TWIRLING ballerinas, martial arts students and guzheng players could soon take to the newly widened sidewalks of the Queen Street area to showcase their art, and bring life to an otherwise quiet stretch in the city.
The Urban Redevelopment Authority (URA) is providing more room for the eclectic mix of arts organisations based there to stage activities along the street. Besides widening the sidewalks, it has installed benches and created coach drop-off points as well.
The renovations to make the street more pedestrian-friendly are expected to be completed by the middle of this year.
Arts groups say they have been eagerly waiting to use the outdoor space for activities to engage the public on a regular basis, since the authorities told them a few years ago that it was going to rejuvenate the quiet street.
Some tenants, such as 2902 Gallery, receive as few as 10 visitors a day on Saturdays and Sundays.
But successful street festivals such as the annual Singapore Night Festival, which drew more than 400,000 people to performances held in Waterloo Street, Queen Street and Armenian Street in August last year, have demonstrated the potential that the area has to host outdoor events.
Art Trove Gallery and Museum operations director Roy Quek said he moved his gallery to Waterloo Street four years ago because he had heard about the plans for the area.
He said: “The revitalisation effort has been a long time coming and will help shine the spotlight on the great concentration of arts organisations located in the district.”
Several national monuments and conserved buildings are located in the area, which is also home to arts groups such as Forte Musicademy, Art Bug and The Private Museum.
The Singapore Art Museum and arts facilities such as Dance Ensemble Singapore and Sculpture Square are also in the vicinity.
Despite the proximity, tenants say there is little synergy between the groups because they run their own classes behind closed doors.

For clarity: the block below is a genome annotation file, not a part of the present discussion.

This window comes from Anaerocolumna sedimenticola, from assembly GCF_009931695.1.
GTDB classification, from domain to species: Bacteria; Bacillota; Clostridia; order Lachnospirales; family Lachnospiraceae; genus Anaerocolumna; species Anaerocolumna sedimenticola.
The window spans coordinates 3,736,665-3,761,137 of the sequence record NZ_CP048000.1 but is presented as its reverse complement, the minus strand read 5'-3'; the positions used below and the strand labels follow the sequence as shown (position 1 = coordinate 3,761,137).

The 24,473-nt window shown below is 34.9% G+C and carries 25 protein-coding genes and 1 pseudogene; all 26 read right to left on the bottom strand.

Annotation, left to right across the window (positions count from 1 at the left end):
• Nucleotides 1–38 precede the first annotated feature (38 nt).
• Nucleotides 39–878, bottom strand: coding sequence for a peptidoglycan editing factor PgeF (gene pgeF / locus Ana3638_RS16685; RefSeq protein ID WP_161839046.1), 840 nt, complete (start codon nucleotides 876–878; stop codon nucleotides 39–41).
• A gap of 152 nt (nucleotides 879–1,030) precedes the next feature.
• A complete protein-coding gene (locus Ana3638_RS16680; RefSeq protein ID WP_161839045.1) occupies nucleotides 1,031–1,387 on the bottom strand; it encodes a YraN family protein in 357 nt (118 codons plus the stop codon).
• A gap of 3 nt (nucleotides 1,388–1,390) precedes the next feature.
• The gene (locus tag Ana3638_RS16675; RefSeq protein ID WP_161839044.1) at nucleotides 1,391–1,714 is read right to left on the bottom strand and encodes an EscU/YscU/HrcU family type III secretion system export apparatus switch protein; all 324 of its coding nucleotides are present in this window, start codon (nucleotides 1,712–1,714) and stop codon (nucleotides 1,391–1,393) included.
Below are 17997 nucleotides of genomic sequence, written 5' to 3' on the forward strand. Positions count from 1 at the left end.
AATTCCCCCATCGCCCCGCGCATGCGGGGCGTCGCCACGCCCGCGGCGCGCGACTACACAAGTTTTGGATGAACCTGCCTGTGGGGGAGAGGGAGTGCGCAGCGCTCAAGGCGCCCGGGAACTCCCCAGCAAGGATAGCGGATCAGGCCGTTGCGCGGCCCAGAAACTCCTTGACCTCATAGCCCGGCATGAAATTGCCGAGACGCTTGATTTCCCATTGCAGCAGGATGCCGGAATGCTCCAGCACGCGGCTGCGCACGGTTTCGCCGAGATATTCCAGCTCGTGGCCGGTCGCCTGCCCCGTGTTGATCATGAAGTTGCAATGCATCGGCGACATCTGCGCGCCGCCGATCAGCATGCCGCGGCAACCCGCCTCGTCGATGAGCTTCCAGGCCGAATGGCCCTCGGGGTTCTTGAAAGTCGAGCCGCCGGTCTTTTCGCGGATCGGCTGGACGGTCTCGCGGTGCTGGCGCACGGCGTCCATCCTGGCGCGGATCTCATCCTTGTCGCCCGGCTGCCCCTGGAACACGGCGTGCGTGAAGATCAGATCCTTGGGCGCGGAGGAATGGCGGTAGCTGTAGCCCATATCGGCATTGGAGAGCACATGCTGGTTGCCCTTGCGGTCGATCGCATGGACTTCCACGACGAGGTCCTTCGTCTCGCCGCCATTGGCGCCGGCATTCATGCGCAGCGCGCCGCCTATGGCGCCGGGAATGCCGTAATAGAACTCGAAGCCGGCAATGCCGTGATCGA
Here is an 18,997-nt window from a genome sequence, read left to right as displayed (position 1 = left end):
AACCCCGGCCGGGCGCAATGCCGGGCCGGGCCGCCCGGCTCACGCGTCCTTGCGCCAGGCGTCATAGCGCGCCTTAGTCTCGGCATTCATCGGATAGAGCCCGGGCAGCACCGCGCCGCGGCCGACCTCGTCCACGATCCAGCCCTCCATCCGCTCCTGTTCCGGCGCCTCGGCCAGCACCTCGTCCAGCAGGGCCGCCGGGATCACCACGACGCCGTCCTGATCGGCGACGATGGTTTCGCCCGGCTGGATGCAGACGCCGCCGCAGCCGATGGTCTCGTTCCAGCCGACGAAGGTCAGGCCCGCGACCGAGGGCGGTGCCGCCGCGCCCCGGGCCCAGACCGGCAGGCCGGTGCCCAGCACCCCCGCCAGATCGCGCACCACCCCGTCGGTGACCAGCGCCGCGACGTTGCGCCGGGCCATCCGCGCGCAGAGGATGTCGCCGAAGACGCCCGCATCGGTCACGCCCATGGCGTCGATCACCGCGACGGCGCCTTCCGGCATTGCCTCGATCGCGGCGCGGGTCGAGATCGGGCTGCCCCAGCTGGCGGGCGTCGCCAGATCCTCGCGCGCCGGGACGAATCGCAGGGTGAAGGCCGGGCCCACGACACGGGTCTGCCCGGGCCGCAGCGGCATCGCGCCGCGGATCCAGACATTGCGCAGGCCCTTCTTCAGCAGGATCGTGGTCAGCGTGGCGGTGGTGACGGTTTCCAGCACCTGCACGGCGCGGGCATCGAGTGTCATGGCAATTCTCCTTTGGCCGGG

With planning by a central coordinating body, they envision monthly parades and scheduled outdoor showcases, which could lead to an exponential growth in visitor numbers.
Singapore Ballet Academy principal Jeffrey Tan said: “Now that the sidewalks are wider, it will be safer for us to plan outdoor performances for our young pupils, who are mostly between five and 10 years old.”
Other groups say they will also save on publicity and rental costs of private indoor spaces like theatres.
But residents and business owners say the changes have aggravated the traffic congestion.
Waterloo Apartments resident Xu Yu Hua, 55, said: “The wider pavements eat into the road and it is just not feasible because the traffic here is already very bad.”
“The hotels bring in big tourists buses, which can cause 20-minute jams during peak hours, and we have to make a big detour to avoid the road,” added Ms Xu, who is a trader.
The URA said it has designated coach drop-off points to cater to the hotels and places of interest in the vicinity.
Some residents also fear that the quiet of the area will be disrupted. Student Margaret Aniela, 19, who also lives in Waterloo Apartments, hoped the events will take place in the day “as it might be hard to sleep at night if it’s too noisy”.
OM The Arts Centre coordinator Gim Lee thinks everyone will benefit from the new plans. The centre runs guzheng and erhu classes, among others.
“The area is teeming with talent and I look forward to a more lively place, where the public can mingle with musicians, calligraphers and dancers,” he said.
“Art, culture and heritage are meant to be shared.”